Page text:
Well it has begun – Gail, Debbie and I have once again invaded some poor soul’s kitchen and baked the first part of our Christmas cookie collection. We started at about 11 am and ended about 7 pm - leaving our host’s house in somewhat good order, with only a couple boxes of cookies left in our wake to indicate we had even been there.
Well, I should say that Debbie and I started baking at about 11am - Gail was miserably late. Naughty, naughty Gail! But Gail also learned a very important lesson - bringing
First round of cookies, we made batches of refrigerator cookies - the “one dough will rule them all” cookies to be precise. I tackled the chocolate mocha stripes and the molasses spice rounds. Gail tackled the checkerboard cookies. Debbie stayed away from the whole fiasco and brought her favorite roll-out cookie dough.
I just want to clarify: I am not a real fan of any recipe that asks me to “knead in” flavoring ingredients after the dough has been put together. For the chocolate mocha stripes, the original recipe called for me to take one plain recipe of dough and break it into thirds, flavoring each third with the various components. Instead, I made the base recipe three times, adding in the flavorings as I added the other ingredients. I know, I know – that defeats the whole purpose of a “mother” dough – but guess what? I don’t care. I will post the recipe below and show you what modifications I made so you can cheat too.
I liked the recipe actually. The stripes were pretty if somewhat brown and the flavor was pleasant. The texture was crisp. I whipped up a batch of just the chocolate dough and made cut outs of piggies and bears; their heads tasted really good when I bit them off.
The Molasses Spice rounds on the other hand? Nope! Why make something that is mediocre when you have much better options? The spice flavor was very mild - and the molasses non-existent. Oh- and the texture was just like the other cookies. And my rounds look more like eggs, but that was a production error. I never could figure out how they get those beautiful round shapes shown in the pictures.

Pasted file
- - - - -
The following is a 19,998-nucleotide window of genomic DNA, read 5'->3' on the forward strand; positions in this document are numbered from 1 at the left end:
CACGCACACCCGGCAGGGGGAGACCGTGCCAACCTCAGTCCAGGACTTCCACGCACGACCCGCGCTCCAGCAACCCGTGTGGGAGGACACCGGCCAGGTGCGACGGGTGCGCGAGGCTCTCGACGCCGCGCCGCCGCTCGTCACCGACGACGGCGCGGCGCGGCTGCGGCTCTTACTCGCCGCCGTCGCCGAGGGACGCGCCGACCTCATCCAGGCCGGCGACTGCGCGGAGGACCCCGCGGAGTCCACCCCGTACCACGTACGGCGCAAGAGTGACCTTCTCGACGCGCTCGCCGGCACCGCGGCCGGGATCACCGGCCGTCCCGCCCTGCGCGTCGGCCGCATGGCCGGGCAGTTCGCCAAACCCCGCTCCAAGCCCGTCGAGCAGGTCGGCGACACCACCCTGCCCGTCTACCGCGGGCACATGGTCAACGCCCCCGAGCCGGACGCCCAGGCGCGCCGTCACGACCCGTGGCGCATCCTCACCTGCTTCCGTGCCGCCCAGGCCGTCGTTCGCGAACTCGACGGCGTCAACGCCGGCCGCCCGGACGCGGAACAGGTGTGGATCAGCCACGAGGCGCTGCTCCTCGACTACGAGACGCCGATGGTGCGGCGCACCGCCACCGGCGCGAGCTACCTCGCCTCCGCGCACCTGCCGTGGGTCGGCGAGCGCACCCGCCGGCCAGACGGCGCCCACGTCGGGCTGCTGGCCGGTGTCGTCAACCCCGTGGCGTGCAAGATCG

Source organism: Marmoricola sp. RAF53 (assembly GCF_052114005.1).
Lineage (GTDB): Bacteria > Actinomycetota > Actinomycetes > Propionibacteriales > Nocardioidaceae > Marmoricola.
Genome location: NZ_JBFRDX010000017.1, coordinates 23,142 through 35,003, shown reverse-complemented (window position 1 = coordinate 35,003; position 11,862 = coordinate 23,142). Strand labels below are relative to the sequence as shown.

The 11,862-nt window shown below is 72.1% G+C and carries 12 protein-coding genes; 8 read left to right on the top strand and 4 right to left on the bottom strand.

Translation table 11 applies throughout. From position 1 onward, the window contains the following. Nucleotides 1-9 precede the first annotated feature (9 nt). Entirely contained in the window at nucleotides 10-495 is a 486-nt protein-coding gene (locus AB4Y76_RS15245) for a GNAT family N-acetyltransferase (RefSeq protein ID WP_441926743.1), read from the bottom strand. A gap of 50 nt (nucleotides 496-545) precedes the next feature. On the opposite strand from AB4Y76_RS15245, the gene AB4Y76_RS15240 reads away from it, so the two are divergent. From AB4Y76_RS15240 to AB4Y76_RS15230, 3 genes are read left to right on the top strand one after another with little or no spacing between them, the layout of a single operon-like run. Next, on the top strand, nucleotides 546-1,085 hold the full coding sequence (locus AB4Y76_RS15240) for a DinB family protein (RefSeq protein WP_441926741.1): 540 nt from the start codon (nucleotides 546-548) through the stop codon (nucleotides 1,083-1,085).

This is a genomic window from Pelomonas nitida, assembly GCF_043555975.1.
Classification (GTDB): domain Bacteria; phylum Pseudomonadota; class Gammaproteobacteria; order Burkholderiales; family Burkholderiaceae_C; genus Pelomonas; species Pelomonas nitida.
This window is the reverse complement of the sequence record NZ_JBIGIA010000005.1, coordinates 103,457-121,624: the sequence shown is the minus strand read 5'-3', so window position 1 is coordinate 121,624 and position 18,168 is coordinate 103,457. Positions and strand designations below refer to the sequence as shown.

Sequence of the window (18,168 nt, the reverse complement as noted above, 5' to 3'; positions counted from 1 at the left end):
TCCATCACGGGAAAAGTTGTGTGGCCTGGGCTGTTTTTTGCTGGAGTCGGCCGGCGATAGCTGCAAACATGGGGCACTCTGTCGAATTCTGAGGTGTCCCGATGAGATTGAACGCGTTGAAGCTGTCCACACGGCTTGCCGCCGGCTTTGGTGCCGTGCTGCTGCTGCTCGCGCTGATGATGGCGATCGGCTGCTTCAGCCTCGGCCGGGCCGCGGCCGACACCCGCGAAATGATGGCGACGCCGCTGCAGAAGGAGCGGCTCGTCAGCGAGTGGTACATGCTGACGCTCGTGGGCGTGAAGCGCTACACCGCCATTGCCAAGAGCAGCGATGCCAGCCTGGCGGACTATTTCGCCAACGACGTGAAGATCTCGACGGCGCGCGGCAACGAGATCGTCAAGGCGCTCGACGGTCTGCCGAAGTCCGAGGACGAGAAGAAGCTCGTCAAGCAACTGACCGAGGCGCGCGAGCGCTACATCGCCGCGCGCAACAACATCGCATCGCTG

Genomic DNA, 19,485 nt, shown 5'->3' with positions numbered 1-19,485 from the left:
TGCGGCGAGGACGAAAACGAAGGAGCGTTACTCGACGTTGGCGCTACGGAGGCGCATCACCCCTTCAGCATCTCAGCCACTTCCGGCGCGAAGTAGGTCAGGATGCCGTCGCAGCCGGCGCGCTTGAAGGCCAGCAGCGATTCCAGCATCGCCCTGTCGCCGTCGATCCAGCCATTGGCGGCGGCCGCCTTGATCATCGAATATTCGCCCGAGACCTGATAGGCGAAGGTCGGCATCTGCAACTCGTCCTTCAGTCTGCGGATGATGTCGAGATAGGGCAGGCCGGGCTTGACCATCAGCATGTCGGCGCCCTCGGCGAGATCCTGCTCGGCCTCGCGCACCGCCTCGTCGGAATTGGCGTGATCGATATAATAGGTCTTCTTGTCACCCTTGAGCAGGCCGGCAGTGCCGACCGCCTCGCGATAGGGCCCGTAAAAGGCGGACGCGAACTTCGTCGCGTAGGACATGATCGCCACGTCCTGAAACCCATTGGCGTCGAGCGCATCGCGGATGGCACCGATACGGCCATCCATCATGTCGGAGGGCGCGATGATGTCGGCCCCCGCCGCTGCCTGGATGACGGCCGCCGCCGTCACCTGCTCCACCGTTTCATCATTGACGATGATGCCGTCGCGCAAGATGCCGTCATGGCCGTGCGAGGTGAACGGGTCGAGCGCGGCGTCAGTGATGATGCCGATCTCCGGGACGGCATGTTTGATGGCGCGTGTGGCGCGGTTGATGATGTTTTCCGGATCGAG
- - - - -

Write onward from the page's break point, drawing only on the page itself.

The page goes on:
Gail was supposed to make these tropical checker board squares, but since she didn’t have the macadamia nuts or the rum flavoring, she reinvented them as raspberry stripe cookies. Personally, I think that with a hat shaped cookie cutter, you could use the dough for Cat-in-the-Hat cookies. Texture? You guessed it! Gail also brought some gingerbread men which we decorated as well.
Debbie’s cutout cookies were tasty. However, Deb and I both hate icing on cookies and decided colored sugar was the way to go! See the pretty colors? See the unhappy bears with their red eye and frownie mouths? Tiny candies are a bitch to work with, by the way. I just wanted you to know that.
The stars of the show, though, were Barb and Nick. Gail, Debbie and I all work with their son Frank. They were kind enough to let us come into their home and trash the joint. And as our reward, they made pizzelles and cannolis. Well, kinda cannolis. Cannolis are supposed to have deep fried shells. Since we were not deep frying a damn thing – Nick rolled the pizzelles into tubes and filled them with a fantastic ricotta cream. True, the cookies got soft fast - but that was not an issue as we ate those bad boys as fast as possible.